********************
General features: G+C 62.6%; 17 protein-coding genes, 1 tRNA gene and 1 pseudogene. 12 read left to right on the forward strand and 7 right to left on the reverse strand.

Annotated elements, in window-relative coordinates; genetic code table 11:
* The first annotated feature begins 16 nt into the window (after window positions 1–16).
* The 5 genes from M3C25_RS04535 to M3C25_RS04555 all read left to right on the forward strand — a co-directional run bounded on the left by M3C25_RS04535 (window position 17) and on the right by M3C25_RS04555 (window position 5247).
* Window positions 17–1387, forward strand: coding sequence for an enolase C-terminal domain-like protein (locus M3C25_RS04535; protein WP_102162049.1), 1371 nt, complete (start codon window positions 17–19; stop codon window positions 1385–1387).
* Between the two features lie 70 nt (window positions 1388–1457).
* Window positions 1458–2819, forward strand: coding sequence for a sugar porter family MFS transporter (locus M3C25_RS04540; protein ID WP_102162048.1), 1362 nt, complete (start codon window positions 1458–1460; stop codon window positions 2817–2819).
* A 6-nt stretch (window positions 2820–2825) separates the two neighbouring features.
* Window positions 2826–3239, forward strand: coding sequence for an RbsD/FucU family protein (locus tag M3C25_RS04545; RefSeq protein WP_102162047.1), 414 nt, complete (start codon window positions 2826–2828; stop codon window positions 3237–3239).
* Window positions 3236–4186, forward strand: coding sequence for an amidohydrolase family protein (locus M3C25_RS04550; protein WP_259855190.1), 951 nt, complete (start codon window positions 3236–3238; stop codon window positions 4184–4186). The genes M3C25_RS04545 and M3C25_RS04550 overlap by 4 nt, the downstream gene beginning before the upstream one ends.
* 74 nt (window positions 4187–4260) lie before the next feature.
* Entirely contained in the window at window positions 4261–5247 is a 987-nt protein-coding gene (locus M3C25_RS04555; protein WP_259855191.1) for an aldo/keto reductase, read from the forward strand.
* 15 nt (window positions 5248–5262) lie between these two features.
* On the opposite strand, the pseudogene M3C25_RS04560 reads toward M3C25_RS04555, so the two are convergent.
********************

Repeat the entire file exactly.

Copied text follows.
General features: G+C 62.6%; 17 protein-coding genes, 1 tRNA gene and 1 pseudogene. 12 read left to right on the forward strand and 7 right to left on the reverse strand.

Annotated elements, in window-relative coordinates; genetic code table 11:
* The first annotated feature begins 16 nt into the window (after window positions 1–16).
* The 5 genes from M3C25_RS04535 to M3C25_RS04555 all read left to right on the forward strand — a co-directional run bounded on the left by M3C25_RS04535 (window position 17) and on the right by M3C25_RS04555 (window position 5247).
* Window positions 17–1387, forward strand: coding sequence for an enolase C-terminal domain-like protein (locus M3C25_RS04535; protein WP_102162049.1), 1371 nt, complete (start codon window positions 17–19; stop codon window positions 1385–1387).
* Between the two features lie 70 nt (window positions 1388–1457).
* Window positions 1458–2819, forward strand: coding sequence for a sugar porter family MFS transporter (locus M3C25_RS04540; protein ID WP_102162048.1), 1362 nt, complete (start codon window positions 1458–1460; stop codon window positions 2817–2819).
* A 6-nt stretch (window positions 2820–2825) separates the two neighbouring features.
* Window positions 2826–3239, forward strand: coding sequence for an RbsD/FucU family protein (locus tag M3C25_RS04545; RefSeq protein WP_102162047.1), 414 nt, complete (start codon window positions 2826–2828; stop codon window positions 3237–3239).
* Window positions 3236–4186, forward strand: coding sequence for an amidohydrolase family protein (locus M3C25_RS04550; protein WP_259855190.1), 951 nt, complete (start codon window positions 3236–3238; stop codon window positions 4184–4186). The genes M3C25_RS04545 and M3C25_RS04550 overlap by 4 nt, the downstream gene beginning before the upstream one ends.
* 74 nt (window positions 4187–4260) lie before the next feature.
* Entirely contained in the window at window positions 4261–5247 is a 987-nt protein-coding gene (locus M3C25_RS04555; protein WP_259855191.1) for an aldo/keto reductase, read from the forward strand.
* 15 nt (window positions 5248–5262) lie between these two features.
* On the opposite strand, the pseudogene M3C25_RS04560 reads toward M3C25_RS04555, so the two are convergent.